Spain’s emergency laws to combat the coronavirus

Due to the on-going coronavirus pandemic, Spain has followed Italy’s lead by introducing a series of measures aimed at curtailing the spread of the virus.

All sports, concerts and events that attract large numbers of people have been suspended. Also too, the closure of non-essential shops, bars, restaurants and places of entertainment. Hotels and camp-sites have been commanded to follow suit, and will close on Tuesday.

What is still open are shops selling food and pharmacies with people being advised to only leave their homes for the purchase of essential items.

The Spanish police have been given special powers to stop and question people out on the street and in their cars as to where they are going and the reason they are not remaining at home.

Due to the necessity for key workers to move around public transport will still operate but at 50% of normal capacity.

Strict measures will be in place at shops to prevent overcrowding with people being told to stay well apart from one another to avoid the risk of contagion.

Businesses have been told to allow whenever possible people to work from home with exceptions made for employees of supermarkets, pharmacies and those working in the healthcare industry or taking care of the elderly.

If you care for an elderly relative or a person with special needs, you will be allowed to visit them and take them food and supplies where essential..

If you need to visit the doctor or hospital

All non-essential appointments and doctor visits have been cancelled. Do not leave your house if you think you may have contracted the coronavirus. Self-isolate at home and call the regional coronavirus hotline:  Tel-955 54 50 60 or 900 400 061 (not 112 or 061).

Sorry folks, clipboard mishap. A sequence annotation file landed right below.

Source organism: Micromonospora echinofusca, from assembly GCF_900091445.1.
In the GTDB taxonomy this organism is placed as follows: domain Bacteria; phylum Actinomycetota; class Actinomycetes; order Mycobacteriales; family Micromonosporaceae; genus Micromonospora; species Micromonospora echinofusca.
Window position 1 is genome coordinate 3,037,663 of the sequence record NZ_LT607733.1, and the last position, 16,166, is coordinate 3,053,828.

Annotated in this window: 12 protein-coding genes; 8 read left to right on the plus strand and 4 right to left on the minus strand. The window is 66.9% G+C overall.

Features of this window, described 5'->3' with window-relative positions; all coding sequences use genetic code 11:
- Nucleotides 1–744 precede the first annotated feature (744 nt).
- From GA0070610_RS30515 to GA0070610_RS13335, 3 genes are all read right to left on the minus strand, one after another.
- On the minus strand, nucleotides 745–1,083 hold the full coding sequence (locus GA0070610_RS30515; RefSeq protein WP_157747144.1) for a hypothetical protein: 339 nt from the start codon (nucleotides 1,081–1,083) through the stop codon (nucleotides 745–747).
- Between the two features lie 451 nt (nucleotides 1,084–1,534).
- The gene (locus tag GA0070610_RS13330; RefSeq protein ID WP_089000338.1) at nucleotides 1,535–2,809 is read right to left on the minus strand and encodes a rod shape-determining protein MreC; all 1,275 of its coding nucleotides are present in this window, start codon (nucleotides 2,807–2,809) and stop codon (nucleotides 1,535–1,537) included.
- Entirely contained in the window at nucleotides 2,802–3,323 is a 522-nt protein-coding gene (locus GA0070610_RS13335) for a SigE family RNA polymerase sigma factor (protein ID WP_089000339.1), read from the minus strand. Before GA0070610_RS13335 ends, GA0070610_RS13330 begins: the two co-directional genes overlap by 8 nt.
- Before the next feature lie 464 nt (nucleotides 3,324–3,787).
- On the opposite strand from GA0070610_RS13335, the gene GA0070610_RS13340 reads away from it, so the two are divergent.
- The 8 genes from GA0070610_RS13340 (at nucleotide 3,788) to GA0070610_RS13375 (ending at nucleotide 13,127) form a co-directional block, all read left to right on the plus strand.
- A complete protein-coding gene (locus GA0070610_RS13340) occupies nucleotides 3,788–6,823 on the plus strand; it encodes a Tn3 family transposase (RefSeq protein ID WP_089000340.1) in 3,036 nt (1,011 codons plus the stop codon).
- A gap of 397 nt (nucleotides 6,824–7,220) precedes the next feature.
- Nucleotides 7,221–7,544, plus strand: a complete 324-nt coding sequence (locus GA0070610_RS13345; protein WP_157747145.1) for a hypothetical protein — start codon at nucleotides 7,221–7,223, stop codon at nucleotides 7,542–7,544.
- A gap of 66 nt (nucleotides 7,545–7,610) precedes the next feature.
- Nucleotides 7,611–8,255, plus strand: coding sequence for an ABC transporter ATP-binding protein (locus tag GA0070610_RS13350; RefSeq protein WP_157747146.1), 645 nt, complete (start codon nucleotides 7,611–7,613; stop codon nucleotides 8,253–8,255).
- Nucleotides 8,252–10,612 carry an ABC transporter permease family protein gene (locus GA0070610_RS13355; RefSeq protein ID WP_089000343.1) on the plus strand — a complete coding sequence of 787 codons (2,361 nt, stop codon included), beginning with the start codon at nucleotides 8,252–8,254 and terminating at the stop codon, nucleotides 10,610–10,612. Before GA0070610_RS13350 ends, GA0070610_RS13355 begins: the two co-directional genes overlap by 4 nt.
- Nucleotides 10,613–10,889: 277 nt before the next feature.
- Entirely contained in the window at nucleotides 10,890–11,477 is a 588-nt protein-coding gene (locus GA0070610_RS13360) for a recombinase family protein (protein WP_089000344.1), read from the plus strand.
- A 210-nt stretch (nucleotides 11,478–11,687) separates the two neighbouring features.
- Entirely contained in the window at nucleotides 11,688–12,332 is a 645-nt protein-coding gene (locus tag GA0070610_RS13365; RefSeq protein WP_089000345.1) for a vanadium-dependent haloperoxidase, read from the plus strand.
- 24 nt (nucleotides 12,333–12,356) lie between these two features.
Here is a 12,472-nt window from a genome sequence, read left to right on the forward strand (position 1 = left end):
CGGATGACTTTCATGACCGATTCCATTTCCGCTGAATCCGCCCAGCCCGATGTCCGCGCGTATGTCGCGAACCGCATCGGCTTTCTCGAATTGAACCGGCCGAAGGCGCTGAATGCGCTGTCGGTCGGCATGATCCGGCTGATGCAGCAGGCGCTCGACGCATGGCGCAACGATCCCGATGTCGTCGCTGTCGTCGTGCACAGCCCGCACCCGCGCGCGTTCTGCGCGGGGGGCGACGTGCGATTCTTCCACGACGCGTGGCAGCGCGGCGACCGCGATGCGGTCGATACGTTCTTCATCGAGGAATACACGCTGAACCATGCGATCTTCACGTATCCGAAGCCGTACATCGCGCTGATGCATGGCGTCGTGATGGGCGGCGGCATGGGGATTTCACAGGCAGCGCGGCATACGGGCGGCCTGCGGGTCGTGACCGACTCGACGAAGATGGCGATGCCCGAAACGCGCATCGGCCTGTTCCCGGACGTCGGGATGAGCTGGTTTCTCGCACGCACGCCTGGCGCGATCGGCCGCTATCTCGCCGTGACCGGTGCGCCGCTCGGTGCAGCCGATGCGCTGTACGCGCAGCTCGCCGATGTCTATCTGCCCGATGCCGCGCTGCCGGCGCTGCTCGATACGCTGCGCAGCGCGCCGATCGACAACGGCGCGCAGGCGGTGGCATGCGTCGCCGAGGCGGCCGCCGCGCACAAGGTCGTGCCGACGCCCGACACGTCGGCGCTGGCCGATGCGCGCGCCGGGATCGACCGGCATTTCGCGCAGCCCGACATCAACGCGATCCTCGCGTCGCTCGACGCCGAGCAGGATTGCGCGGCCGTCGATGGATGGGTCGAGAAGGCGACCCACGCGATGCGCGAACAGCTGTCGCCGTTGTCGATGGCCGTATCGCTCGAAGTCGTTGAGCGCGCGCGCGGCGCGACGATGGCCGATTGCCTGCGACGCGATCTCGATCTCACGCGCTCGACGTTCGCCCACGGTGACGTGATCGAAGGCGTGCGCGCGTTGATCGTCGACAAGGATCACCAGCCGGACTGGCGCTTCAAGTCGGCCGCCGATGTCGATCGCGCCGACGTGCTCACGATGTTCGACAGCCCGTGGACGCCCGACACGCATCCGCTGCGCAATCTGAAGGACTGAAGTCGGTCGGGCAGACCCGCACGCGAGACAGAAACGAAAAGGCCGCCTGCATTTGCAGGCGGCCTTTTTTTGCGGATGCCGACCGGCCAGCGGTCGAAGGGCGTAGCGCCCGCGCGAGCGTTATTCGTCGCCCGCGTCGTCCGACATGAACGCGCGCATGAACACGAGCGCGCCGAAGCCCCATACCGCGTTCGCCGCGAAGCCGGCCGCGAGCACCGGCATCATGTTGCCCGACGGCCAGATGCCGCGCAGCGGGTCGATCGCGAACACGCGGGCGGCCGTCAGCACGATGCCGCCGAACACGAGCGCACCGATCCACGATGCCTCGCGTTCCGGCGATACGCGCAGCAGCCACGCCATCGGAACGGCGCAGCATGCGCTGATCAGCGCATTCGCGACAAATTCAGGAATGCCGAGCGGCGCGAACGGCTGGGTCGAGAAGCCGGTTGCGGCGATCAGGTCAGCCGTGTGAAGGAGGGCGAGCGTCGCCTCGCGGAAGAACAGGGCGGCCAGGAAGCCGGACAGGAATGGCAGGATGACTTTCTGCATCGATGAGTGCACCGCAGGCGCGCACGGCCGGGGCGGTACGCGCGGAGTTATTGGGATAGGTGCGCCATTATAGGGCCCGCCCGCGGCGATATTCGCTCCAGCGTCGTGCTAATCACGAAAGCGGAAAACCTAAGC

Banks

During the state of emergency, all banks will be closed but you can still take money from an ATM.

Dogs

While people are being told to stay indoors and not venture out on the streets or into parks, responsible dog owners are allowed to walk their pets but are reminded to avoid contact with other people.

Should I stockpile food?

All Spanish regional governments have said that the supermarkets will remain open and that there is no issue with food supplies. Only buy what you and your family need to ensure there will be plenty of food left for other people.

How long will this last?

The current state of emergency is set to last until the 29th of March but could very well be extended by Spain’s parliament if deemed necessary.

 

The population of Nerja is strictly complying with the regulations against the coronavirus. The councilor for Security, Francisco Arce, reports that the residents of Nerja and Maro are scrupulously complying with the confinement order that establishes the state of alarm decreed by the government to try to control the expansion of the coronavirus.

There has only been a handful of reports of folks misunderstanding the strict guidelines enforced. “Proof of this is that the Local Police has only made four complaints in these four days, much less than other municipalities”.

The Nerja Local Police and the Civil Guard are carrying out controls throughout the municipality with the intention of informing citizens of restrictions on going outdoors. Civil Protection is broadcasting messages over the public address system, especially through the urbanizations and suburbs, in Spanish, English and Swedish. “We should all congratulate ourselves on this exemplary citizen behaviour, but we should not relax, because compliance with these measures prevents possible contagion from occurring,” the councilman concluded.

Authorities summarize with the following serious reminders: ‘Remember that you can only leave the house to go to work, to shop, to a medical centre or to take care of a dependent person. Also for domestic needs such as littering or taking the dog out. All these activities must be carried out individually, unless accompanied by the disabled, minors, the elderly, or for just cause. Whoever fails to comply with the restrictions set by the state of alarm may receive administrative sanctions of between 601 and 30,000 euros or even prison, in extreme cases of citizen disobedience.

Nerja Restrictions outdoors coronavirus

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